Appeals from the Orders of the Court of Common Pleas of Westmoreland County at Nos. 702, 712 and 753, July Term 1968, in the cases of Joseph A. Cameron, Paul Bair, Jr., James R. Wilkinson, William T. Dom, III, Daniel D. Shevchik, Elwood S. Baker, Ralph Marinelli, Lewis M. Levick, George Harrison and Ray W. Good v. Board of Adjustment of the City of Greensburg and the City of Greensburg; Katherine McKenna, Lewis Cook Daniels, Harry Daniels and Rae M. Daniels v. Board of Adjustment of the City of Greensburg and the City of Greensburg; and In Re: Application of Jared A. Cooper for Zoning Permits to the Zoning Board of Adjustment of the City of Greensburg. Appeals transferred September 14, 1970 to the Commonwealth Court of Pennsylvania by the Supreme Court of Pennsylvania.
A. C. Scales, with him William T. Dom, III, Henry E. Shaw and Scales & Shaw, for appellant property owners.
Joseph B. Mitinger, City Solicitor, for appellant City of Greensburg.
Irving L. Bloom, with him John F. Dent and Albert M. Nichols, for appellee.
President Judge Bowman and Judges Crumlish, Jr., Kramer, Wilkinson, Jr., Mencer and Rogers. Opinion by Judge Wilkinson.
This case comes before the Court on an appeal by residents of Greensburg and Hempfield Township and by the City of Greensburg from an adjudication of the Court of Common Pleas of Westmoreland County. The lower court sustained a ruling of the Zoning Board of Adjustment of Greensburg which ordered the zoning officer to issue certificates of compliance and occupancy to Jared Cooper, owner of the parcel of land in question. We sustain the order of the lower court.
The key issue in this case is whether an ordinance which provides for automatic zoning of newly annexed land is valid. We believe it is not valid. The enabling statute which was in effect at the time authorized municipalities to zone property only after fixing, giving notice of, and holding a public hearing to discuss proposed zoning amendments. Act of June 23, 1931, P.L. 932, Art. XLI, § 4114, as amended, 53 P.S. 39114. Although such fixing, giving notice of, and holding a
public hearing is a prerequisite to valid enactment of an ordinance, none was provided in this case. As Judge Jacobs, now of the Superior Court, then of the Common Pleas Court, points out in Borough of Wormleysburg v. Brinton, 14 Pa. D. & C. 2d 83, 87-88 (1958), no land annexed subsequent to the passage of the automatic zoning ordinance can be considered validly zoned in accordance with the requirements set forth in Section 4114 of the Act of June 23, 1931, because automatic zoning precludes fixing, giving notice of, and holding a public hearing as required by statute. ". . . [Z]oning is in derogation of the common law and municipalities must comply strictly with the statute giving them the power to zone before they can enact any restrictions." Borough of Wormleysburg v. Brinton, supra. Likewise, Judge Woodside, then of the Common Pleas Court, later of the Superior Court, in Kline et al. v. Harrisburg et al., an opinion adopted by the Supreme Court at 362 Pa. 438, 68 A.2d 182 (1949), strikes down an "interim zoning ordinance" since such an ordinance is not provided for by statute and is in fact contrary to the enabling statute.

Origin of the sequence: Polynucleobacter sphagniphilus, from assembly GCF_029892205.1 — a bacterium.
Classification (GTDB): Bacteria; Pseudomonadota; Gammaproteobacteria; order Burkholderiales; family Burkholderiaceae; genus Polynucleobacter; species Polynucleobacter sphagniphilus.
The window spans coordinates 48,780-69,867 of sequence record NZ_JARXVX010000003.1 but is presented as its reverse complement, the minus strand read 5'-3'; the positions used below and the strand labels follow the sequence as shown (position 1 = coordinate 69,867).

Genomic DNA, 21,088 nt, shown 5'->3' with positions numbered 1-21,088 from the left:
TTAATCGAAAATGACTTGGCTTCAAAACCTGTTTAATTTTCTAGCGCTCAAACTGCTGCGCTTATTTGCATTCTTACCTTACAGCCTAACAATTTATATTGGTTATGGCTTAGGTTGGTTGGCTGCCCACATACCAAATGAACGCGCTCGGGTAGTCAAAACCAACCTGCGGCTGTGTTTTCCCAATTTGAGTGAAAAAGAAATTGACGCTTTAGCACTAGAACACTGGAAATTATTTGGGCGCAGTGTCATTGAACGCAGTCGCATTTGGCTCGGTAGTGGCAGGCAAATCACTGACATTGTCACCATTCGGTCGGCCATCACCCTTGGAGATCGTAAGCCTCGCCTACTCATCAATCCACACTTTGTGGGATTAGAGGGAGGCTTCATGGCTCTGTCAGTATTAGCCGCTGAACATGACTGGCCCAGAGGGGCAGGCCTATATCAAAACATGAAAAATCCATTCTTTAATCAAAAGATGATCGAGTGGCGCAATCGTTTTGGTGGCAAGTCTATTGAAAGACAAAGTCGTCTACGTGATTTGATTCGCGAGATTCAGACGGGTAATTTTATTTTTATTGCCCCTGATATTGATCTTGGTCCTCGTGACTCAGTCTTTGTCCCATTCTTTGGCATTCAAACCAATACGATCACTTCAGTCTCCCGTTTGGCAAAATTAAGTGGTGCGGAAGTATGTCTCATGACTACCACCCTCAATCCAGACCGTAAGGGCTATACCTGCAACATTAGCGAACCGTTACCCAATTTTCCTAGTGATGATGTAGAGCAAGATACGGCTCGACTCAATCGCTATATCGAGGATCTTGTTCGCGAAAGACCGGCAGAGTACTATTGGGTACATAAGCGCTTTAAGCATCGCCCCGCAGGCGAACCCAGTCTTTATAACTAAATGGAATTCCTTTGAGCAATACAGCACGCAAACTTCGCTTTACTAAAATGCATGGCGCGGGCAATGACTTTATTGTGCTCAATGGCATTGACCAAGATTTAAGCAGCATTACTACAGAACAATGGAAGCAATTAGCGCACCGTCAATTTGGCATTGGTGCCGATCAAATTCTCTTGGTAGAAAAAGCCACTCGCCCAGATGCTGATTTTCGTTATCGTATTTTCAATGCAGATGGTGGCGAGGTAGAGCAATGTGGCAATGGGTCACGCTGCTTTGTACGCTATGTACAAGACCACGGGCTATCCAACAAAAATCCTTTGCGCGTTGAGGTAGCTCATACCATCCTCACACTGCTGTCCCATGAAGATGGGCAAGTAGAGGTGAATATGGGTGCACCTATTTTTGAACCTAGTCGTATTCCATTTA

Apparently recognizing the tenuous validity of the automatic zoning ordinance, after the appellee applied for the certificate to which he was entitled if the automatic zoning was invalid, the City of Greensburg passed an ordinance which would validly zone the subject property. To avoid the impropriety of such action after the appellee's application for certificate had been filed, appellants argue that the ordinance had been "pending" at the time the certificate was requested. Appellants thus raise the issue of when does a proposed change in a zoning ordinance attain the status of being pending before the governmental body of the particular municipality. This question was answered very recently by our Court in Boron Oil Co. v. Kimple, 1 Pa. Commonwealth Ct. 55,
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A.2d 406 (1970). There the Court, in adopting the lower court opinion of Judge Rowley, said that when the zoning commission gave public notice of a public meeting at which it would present the new proposed zoning ordinance, this amounted to a public declaration. This extends the law established by the Supreme Court of Pennsylvania in Mutzig v. Hatboro Board of Adjustment, 440 Pa. 455, 269 A.2d 694 (1970). There the court held that an amendatory zoning ordinance cannot be considered pending until the municipality declares publicly that it intends to rezone the area. This declaration does not occur until the municipal council advertises that a public meeting will be held to consider the proposed amendment. Discussion by council alone is not a public declaration. Mutzig, supra, at 460-61, 269 A.2d at 696. At the time Cooper applied for the certificates for compliance and occupancy, the ordinance which was passed later ...